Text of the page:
Since 1853 this Pauillac property has been in the hands of the Rothschilds, beginning with Baron Nathaniel de Rothschild (of the famous English banking family), who bought it as Château Brane-Mouton but changed the name so he could serve his own wine to his prestigious guests. Prior to this, the property's history dates back to the 18th century, during which time it was owned by the winemaking Ségur family, including the famous Count of Ségur, who was known fondly as 'Prince of the Vines'.
In 1922 Baron Nathaniel's great-grandson, Baron Philippe de Rothschild, took over, marking the beginning of 65 years in charge. During this time he oversaw many of the property's key developments, including overseeing the building of a 100-metre-long barrel hall, launching his own eponymous wine business in 1933, and, in 1945, beginning the tradition of commissioning a different contemporary artist to design the label for each new vintage of Mouton . The 'gallery' includes Jean Cocteau (1947), Georges Braque (1955), Salvador Dali (1958), Henry Moore (1964), Andy Warhol (1965) Marc Chagall (1970), HRH The Prince of Wales (1994) and Lucien Freud (1996).
Baron Philippe also expanded the family's portfolio, purchasing Clerc Milon and Armhailac in the 1970s and 1980s and, in 1979, collaborating with Californian legend Robert Mondavi to launch Opus One, an American wine made with Bordeaux flair.
Given the tablet of stone that is the 1857 Classification of the Médoc, perhaps the most momentous of his achievements, however, was his 50-year campaign to reclassify MoutonRothschild as a first growth. Never content with deuxième cru, which had resulted in the motto Premier ne puis, Second ne daigne Mouton suis ('I can't be First, I won't be Second, I am Mouton'), he became the only proprietor ever to have overturned the status quo when in 1973 Mouton took its rightful place amongs the Premiers Crus. That vintage sported a hommage to the late Pablo Picasso, and the motto was subtly adjusted to Premier je suis Second je fus Mouton ne change ('I am First, I was Second, I'm still Mouton'!).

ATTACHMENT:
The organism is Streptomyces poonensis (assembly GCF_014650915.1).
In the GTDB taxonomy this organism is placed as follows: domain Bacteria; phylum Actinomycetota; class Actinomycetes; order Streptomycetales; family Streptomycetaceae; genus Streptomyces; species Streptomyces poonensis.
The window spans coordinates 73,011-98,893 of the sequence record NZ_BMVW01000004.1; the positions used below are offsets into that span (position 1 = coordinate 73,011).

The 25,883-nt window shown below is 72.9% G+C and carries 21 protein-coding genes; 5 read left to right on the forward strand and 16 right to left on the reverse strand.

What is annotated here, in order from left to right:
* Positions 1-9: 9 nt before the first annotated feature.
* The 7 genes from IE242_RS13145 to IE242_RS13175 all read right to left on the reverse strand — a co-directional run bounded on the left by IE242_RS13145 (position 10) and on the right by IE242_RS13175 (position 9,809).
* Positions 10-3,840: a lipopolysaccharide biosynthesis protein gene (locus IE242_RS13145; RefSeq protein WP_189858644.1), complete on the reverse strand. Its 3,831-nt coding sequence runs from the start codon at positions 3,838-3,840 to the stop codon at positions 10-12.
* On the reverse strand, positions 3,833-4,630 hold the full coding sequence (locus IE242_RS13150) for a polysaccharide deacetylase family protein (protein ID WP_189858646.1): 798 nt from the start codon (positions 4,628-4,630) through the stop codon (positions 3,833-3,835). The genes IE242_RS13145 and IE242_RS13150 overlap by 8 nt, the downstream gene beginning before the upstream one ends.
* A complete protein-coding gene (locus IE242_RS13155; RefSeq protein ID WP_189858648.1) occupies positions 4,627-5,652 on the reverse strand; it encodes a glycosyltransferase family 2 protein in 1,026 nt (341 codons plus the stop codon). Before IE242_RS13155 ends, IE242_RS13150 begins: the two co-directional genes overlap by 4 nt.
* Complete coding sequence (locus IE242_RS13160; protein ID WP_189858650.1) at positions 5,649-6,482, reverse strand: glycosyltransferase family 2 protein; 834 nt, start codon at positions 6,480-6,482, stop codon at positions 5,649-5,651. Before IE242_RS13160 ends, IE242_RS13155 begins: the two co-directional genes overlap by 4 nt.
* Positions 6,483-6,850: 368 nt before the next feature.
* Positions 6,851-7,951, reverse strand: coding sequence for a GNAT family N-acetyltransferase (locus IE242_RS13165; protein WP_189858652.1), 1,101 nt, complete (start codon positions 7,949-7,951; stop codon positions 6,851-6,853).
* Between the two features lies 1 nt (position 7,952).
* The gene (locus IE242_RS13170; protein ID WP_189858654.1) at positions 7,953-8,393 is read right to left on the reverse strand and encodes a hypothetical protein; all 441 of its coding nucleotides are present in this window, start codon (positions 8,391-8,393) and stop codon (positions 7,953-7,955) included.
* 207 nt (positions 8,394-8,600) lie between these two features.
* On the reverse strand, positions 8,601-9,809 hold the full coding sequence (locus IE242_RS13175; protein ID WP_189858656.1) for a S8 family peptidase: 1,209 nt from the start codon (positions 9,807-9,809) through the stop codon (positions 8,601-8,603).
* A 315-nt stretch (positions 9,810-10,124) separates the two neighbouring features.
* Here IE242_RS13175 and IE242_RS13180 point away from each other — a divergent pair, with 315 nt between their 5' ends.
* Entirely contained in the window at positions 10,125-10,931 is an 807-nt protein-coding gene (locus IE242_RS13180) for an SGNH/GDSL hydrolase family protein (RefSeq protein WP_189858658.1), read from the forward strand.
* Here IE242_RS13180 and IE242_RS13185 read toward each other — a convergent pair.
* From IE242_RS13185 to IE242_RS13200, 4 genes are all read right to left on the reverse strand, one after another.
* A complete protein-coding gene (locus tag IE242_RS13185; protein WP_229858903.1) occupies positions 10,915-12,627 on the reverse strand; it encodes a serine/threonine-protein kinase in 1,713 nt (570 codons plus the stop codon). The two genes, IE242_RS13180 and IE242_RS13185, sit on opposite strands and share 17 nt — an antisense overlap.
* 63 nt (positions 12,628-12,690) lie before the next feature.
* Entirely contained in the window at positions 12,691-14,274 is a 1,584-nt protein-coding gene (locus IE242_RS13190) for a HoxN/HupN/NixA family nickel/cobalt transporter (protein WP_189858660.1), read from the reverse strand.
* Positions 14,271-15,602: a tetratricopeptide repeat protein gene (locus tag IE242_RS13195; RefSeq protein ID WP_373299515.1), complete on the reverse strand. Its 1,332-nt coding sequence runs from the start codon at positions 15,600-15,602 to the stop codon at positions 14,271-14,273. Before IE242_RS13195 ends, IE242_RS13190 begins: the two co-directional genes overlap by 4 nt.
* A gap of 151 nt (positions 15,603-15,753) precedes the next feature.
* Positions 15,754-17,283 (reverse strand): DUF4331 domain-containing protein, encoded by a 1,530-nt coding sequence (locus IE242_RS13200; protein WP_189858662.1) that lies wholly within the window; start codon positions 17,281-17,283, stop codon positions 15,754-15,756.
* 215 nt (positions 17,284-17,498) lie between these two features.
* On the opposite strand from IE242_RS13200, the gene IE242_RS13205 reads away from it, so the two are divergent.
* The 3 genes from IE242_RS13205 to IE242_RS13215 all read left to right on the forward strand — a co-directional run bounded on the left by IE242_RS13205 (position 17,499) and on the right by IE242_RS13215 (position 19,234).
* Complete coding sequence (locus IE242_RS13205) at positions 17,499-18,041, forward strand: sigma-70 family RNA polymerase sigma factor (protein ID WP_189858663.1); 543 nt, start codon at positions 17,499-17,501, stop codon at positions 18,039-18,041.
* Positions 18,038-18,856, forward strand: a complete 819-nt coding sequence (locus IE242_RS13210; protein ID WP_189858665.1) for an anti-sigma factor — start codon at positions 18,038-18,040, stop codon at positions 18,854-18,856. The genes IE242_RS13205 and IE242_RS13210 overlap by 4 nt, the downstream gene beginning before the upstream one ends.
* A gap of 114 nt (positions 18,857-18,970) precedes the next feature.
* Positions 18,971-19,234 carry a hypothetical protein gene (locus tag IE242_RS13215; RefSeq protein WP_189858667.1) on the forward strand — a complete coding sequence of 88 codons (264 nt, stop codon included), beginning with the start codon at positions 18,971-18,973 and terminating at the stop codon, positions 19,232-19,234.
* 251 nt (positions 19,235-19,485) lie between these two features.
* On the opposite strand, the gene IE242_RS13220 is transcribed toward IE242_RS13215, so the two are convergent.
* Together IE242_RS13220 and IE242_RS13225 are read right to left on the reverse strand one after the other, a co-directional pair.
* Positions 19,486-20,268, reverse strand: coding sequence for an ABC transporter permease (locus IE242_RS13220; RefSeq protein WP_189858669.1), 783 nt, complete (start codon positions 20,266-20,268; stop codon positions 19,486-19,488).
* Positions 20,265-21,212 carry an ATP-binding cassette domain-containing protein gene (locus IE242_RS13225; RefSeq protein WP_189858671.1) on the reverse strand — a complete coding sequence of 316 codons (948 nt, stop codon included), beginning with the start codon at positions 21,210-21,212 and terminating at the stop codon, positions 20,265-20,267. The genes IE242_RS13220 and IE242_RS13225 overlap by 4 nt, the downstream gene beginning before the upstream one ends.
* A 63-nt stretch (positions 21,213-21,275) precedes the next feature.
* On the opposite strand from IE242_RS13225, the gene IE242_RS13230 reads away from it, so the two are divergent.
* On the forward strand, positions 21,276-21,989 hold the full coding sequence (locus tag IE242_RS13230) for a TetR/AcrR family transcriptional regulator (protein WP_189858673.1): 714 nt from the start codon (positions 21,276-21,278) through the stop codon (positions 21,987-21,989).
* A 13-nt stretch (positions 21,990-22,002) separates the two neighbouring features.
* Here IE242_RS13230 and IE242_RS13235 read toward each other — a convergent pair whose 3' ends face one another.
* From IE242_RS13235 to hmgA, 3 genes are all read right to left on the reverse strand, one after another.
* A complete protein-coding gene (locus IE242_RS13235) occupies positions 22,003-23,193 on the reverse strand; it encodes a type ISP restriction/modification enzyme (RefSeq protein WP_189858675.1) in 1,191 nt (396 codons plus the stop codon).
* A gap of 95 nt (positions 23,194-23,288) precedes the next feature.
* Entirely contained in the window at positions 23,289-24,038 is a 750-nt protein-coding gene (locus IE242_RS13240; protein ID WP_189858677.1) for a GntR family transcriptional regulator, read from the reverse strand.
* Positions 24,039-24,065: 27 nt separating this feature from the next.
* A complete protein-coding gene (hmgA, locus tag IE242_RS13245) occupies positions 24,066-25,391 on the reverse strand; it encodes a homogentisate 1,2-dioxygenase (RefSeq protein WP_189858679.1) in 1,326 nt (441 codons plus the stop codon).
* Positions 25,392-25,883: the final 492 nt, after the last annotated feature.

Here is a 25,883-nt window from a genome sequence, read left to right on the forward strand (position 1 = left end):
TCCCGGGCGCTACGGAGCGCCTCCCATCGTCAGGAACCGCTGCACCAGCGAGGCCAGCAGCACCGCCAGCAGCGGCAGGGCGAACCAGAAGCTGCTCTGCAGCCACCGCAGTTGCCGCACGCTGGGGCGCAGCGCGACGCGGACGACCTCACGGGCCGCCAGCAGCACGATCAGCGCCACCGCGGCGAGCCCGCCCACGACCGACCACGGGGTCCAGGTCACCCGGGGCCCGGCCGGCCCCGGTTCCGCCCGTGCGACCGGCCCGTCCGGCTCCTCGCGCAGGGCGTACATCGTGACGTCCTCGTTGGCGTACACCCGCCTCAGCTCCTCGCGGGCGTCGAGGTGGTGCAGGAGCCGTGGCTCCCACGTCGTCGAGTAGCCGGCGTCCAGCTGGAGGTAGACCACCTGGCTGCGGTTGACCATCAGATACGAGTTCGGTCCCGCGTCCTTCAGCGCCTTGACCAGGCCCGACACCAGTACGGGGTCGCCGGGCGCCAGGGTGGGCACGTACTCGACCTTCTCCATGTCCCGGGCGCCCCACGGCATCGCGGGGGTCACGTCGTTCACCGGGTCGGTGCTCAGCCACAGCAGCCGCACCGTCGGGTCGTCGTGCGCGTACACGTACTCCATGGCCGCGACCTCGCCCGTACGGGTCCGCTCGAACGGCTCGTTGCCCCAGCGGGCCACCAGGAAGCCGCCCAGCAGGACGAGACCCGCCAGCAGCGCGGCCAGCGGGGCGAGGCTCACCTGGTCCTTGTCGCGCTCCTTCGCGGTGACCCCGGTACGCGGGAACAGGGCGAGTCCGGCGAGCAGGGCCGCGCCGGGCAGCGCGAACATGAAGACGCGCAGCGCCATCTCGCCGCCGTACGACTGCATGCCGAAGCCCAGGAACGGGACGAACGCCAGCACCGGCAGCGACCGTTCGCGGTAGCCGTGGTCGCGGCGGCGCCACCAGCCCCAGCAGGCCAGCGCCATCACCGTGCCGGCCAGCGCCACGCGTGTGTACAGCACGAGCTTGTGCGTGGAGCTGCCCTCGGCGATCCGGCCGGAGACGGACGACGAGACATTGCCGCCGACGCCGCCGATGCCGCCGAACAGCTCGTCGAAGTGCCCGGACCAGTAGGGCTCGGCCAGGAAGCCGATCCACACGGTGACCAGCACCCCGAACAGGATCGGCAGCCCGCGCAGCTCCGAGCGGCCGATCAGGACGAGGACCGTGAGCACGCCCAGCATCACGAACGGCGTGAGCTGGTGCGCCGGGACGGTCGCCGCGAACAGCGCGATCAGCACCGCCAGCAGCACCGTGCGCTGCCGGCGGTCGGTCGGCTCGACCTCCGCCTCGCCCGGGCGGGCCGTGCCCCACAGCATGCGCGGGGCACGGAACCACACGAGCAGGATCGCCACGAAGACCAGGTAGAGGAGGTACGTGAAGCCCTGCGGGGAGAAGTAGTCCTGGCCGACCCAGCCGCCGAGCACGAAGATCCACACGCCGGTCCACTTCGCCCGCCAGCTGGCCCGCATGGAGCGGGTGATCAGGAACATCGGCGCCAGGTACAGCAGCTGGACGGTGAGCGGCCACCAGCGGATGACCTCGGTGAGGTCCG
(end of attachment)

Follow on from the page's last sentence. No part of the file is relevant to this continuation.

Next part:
On his death in 1988, his only child, Baroness Philippine de Rothschild, inherited the estate, a responsibility she carried with verve before her death in 2014. Under her leadership a second wine, Le Petit Mouton, was introduced in 1993, and the company further expanded to Chile In 1997, releasing the Almaviva range in partnership with Concha Y Toro. Baroness Philippine de Rothschild died in 2014 and the estate is now run by her 3 children, Camille, Philippe and Julien. Philippe is the Chairman of the Supervisory Board of Baron Philippe de Rothschild SA.
The 84 hectares of vines have an impressive average age of 44 years, and are planted on gentle hills thought to be responsible for the estate's name, as motte and mothon are old French words meaning 'rise' or 'mound'. Unsurprisingly, Mouton Rothschild vineyards have an outstanding terroir: deep, well-draining gravel soils, excellent sun exposure, and the moderating influence of both the Atlantic ocean and the Gironde estuary.
Grapes are picked and sorted by hand with the greatest attention to detail. They are then transferred to vats – the majority of which are oak, but around a third of which are stainless steel – using just gravity to ensure the grapes don't suffer from any unnecessary handling or pressure.
The blend is typically around 80% cabernet sauvignon, 16% merlot, 3% cabernet franc and 1% petit verdot. It spends up to 20 months maturing in new oak barrels.